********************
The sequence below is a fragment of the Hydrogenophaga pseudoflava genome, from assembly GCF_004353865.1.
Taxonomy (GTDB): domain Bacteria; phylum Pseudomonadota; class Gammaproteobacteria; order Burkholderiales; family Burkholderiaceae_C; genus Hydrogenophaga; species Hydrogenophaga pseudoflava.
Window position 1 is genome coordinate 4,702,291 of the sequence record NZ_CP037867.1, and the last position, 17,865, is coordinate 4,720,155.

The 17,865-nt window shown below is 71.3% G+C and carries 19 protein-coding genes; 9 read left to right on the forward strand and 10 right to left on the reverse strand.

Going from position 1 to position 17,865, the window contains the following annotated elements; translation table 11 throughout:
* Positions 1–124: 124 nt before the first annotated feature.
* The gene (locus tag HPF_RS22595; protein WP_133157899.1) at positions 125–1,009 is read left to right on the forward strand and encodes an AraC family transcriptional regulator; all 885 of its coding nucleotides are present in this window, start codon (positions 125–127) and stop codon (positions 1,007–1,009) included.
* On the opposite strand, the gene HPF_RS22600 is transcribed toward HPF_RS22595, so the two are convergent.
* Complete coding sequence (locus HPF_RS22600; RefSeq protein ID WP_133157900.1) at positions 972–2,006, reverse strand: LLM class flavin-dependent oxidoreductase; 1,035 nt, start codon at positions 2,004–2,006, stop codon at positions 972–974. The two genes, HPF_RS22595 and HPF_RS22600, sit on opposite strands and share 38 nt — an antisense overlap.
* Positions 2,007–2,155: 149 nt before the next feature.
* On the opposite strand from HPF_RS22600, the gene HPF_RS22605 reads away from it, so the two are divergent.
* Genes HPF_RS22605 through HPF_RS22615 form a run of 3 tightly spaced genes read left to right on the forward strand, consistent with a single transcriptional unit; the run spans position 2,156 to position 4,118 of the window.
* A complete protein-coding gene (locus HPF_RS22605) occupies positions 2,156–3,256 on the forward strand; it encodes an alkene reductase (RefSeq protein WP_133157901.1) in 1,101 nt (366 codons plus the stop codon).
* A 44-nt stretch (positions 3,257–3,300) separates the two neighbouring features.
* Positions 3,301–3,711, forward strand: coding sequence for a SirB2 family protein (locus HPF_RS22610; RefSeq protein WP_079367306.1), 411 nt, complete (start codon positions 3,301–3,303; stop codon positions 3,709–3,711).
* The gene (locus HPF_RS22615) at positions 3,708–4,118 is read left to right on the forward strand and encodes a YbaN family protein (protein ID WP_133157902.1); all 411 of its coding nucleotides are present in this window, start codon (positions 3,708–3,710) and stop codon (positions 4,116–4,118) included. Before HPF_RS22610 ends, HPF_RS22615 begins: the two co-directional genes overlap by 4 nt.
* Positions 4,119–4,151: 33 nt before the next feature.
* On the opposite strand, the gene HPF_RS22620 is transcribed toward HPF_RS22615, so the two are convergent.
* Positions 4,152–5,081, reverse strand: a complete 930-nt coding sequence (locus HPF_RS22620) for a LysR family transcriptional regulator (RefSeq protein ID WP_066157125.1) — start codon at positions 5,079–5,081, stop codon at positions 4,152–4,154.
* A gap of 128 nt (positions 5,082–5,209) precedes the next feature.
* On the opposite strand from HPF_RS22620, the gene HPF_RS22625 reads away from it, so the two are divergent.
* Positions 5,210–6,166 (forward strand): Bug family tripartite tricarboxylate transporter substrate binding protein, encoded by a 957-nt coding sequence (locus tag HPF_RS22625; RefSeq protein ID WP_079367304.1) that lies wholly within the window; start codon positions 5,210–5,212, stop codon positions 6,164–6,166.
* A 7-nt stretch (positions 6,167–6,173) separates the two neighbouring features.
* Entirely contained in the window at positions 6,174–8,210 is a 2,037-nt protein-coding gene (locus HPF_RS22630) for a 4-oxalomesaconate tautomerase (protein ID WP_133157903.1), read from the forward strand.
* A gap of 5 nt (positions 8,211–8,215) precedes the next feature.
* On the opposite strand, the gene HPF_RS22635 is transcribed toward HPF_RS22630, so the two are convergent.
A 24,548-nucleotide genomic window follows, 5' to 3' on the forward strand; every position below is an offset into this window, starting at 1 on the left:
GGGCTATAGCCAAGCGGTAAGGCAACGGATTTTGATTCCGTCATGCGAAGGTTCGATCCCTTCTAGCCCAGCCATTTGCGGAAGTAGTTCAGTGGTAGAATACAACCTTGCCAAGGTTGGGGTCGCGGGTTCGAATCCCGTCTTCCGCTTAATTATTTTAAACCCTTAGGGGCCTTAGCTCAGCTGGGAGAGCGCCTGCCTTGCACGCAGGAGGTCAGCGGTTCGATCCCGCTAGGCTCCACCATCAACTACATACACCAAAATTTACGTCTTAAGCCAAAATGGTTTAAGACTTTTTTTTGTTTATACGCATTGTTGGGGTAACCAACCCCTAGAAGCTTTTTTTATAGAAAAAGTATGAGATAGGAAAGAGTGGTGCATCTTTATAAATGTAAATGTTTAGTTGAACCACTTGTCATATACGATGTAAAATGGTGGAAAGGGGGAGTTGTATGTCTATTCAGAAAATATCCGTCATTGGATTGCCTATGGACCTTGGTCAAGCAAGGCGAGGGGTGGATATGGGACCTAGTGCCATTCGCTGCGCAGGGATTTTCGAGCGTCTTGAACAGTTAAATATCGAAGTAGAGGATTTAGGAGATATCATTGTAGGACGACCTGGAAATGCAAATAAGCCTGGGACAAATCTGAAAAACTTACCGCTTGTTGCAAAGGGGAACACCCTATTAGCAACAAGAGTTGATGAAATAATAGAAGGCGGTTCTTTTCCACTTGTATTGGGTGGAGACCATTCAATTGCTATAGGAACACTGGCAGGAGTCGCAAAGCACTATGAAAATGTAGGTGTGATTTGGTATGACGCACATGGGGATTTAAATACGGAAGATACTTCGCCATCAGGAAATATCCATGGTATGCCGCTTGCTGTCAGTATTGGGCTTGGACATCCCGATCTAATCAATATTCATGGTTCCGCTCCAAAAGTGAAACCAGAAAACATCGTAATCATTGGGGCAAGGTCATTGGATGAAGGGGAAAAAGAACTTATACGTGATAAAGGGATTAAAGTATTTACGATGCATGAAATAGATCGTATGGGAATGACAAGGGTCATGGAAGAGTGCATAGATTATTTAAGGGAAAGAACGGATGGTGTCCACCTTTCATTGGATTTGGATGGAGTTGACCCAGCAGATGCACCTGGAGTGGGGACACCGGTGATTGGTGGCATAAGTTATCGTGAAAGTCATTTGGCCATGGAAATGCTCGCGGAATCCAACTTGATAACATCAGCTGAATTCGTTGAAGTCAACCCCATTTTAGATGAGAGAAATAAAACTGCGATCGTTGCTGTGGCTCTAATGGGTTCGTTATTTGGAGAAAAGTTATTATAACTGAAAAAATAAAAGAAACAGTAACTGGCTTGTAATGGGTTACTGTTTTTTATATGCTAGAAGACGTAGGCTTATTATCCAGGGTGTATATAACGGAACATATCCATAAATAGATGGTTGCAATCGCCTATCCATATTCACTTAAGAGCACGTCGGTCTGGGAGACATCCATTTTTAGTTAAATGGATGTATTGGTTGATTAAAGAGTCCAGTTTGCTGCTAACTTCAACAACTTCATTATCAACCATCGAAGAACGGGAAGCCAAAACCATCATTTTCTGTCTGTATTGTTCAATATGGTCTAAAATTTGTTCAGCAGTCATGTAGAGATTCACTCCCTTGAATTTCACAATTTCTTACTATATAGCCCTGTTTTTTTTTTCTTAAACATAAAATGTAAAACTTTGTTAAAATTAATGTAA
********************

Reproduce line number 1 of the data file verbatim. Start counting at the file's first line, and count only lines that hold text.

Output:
The sequence below is a fragment of the Hydrogenophaga pseudoflava genome, from assembly GCF_004353865.1.